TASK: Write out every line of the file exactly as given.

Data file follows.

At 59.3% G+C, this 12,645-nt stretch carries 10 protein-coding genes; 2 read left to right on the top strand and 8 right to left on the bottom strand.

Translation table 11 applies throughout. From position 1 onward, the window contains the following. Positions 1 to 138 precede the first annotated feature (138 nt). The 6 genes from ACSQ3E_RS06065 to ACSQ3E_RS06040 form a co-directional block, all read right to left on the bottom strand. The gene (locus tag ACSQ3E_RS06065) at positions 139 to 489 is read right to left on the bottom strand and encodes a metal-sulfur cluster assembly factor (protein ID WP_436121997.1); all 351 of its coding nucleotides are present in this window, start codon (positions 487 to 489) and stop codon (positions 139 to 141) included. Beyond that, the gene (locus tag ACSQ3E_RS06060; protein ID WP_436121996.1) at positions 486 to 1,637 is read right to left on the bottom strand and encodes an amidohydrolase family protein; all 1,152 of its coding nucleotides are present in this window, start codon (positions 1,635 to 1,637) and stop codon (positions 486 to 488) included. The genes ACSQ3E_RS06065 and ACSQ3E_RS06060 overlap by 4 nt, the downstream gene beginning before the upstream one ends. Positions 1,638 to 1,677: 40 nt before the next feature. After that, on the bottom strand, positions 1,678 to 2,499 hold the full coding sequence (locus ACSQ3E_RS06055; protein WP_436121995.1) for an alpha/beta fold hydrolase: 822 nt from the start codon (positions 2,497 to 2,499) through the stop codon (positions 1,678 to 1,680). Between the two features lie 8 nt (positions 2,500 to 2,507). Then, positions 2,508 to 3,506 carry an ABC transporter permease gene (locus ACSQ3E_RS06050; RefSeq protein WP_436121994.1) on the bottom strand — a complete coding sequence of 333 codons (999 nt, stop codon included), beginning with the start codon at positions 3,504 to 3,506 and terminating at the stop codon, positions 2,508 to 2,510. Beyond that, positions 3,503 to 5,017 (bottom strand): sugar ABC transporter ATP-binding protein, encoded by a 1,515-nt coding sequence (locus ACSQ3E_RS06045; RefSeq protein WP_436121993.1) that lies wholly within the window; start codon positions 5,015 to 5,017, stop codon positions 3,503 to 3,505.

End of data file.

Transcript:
At 59.3% G+C, this 12,645-nt stretch carries 10 protein-coding genes; 2 read left to right on the top strand and 8 right to left on the bottom strand.

Translation table 11 applies throughout. From position 1 onward, the window contains the following. Positions 1 to 138 precede the first annotated feature (138 nt). The 6 genes from ACSQ3E_RS06065 to ACSQ3E_RS06040 form a co-directional block, all read right to left on the bottom strand. The gene (locus tag ACSQ3E_RS06065) at positions 139 to 489 is read right to left on the bottom strand and encodes a metal-sulfur cluster assembly factor (protein ID WP_436121997.1); all 351 of its coding nucleotides are present in this window, start codon (positions 487 to 489) and stop codon (positions 139 to 141) included. Beyond that, the gene (locus tag ACSQ3E_RS06060; protein ID WP_436121996.1) at positions 486 to 1,637 is read right to left on the bottom strand and encodes an amidohydrolase family protein; all 1,152 of its coding nucleotides are present in this window, start codon (positions 1,635 to 1,637) and stop codon (positions 486 to 488) included. The genes ACSQ3E_RS06065 and ACSQ3E_RS06060 overlap by 4 nt, the downstream gene beginning before the upstream one ends. Positions 1,638 to 1,677: 40 nt before the next feature. After that, on the bottom strand, positions 1,678 to 2,499 hold the full coding sequence (locus ACSQ3E_RS06055; protein WP_436121995.1) for an alpha/beta fold hydrolase: 822 nt from the start codon (positions 2,497 to 2,499) through the stop codon (positions 1,678 to 1,680). Between the two features lie 8 nt (positions 2,500 to 2,507). Then, positions 2,508 to 3,506 carry an ABC transporter permease gene (locus ACSQ3E_RS06050; RefSeq protein WP_436121994.1) on the bottom strand — a complete coding sequence of 333 codons (999 nt, stop codon included), beginning with the start codon at positions 3,504 to 3,506 and terminating at the stop codon, positions 2,508 to 2,510. Beyond that, positions 3,503 to 5,017 (bottom strand): sugar ABC transporter ATP-binding protein, encoded by a 1,515-nt coding sequence (locus ACSQ3E_RS06045; RefSeq protein WP_436121993.1) that lies wholly within the window; start codon positions 5,015 to 5,017, stop codon positions 3,503 to 3,505.